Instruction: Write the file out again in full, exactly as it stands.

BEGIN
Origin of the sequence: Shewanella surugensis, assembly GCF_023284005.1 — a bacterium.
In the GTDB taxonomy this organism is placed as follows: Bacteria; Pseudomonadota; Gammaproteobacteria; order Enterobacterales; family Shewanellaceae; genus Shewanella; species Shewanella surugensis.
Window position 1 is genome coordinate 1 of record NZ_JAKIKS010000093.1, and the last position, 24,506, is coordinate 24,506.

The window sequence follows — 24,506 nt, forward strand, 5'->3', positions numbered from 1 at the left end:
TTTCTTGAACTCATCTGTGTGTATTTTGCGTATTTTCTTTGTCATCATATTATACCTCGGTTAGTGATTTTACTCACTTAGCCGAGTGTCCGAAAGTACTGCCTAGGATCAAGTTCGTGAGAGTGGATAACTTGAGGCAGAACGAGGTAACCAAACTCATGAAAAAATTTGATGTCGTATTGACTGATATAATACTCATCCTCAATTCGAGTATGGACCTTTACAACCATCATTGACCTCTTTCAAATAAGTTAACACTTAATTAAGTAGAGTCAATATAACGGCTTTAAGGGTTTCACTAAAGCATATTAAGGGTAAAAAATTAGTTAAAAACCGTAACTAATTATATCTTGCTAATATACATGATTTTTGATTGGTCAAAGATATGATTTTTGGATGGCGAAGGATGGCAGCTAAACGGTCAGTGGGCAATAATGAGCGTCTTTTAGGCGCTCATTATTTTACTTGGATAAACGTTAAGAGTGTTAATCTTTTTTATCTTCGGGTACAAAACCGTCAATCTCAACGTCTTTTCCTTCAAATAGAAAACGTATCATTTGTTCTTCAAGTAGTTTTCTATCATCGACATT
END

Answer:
Origin of the sequence: Shewanella surugensis, assembly GCF_023284005.1 — a bacterium.
In the GTDB taxonomy this organism is placed as follows: Bacteria; Pseudomonadota; Gammaproteobacteria; order Enterobacterales; family Shewanellaceae; genus Shewanella; species Shewanella surugensis.
Window position 1 is genome coordinate 1 of record NZ_JAKIKS010000093.1, and the last position, 24,506, is coordinate 24,506.

The window sequence follows — 24,506 nt, forward strand, 5'->3', positions numbered from 1 at the left end:
TTTCTTGAACTCATCTGTGTGTATTTTGCGTATTTTCTTTGTCATCATATTATACCTCGGTTAGTGATTTTACTCACTTAGCCGAGTGTCCGAAAGTACTGCCTAGGATCAAGTTCGTGAGAGTGGATAACTTGAGGCAGAACGAGGTAACCAAACTCATGAAAAAATTTGATGTCGTATTGACTGATATAATACTCATCCTCAATTCGAGTATGGACCTTTACAACCATCATTGACCTCTTTCAAATAAGTTAACACTTAATTAAGTAGAGTCAATATAACGGCTTTAAGGGTTTCACTAAAGCATATTAAGGGTAAAAAATTAGTTAAAAACCGTAACTAATTATATCTTGCTAATATACATGATTTTTGATTGGTCAAAGATATGATTTTTGGATGGCGAAGGATGGCAGCTAAACGGTCAGTGGGCAATAATGAGCGTCTTTTAGGCGCTCATTATTTTACTTGGATAAACGTTAAGAGTGTTAATCTTTTTTATCTTCGGGTACAAAACCGTCAATCTCAACGTCTTTTCCTTCAAATAGAAAACGTATCATTTGTTCTTCAAGTAGTTTTCTATCATCGACATT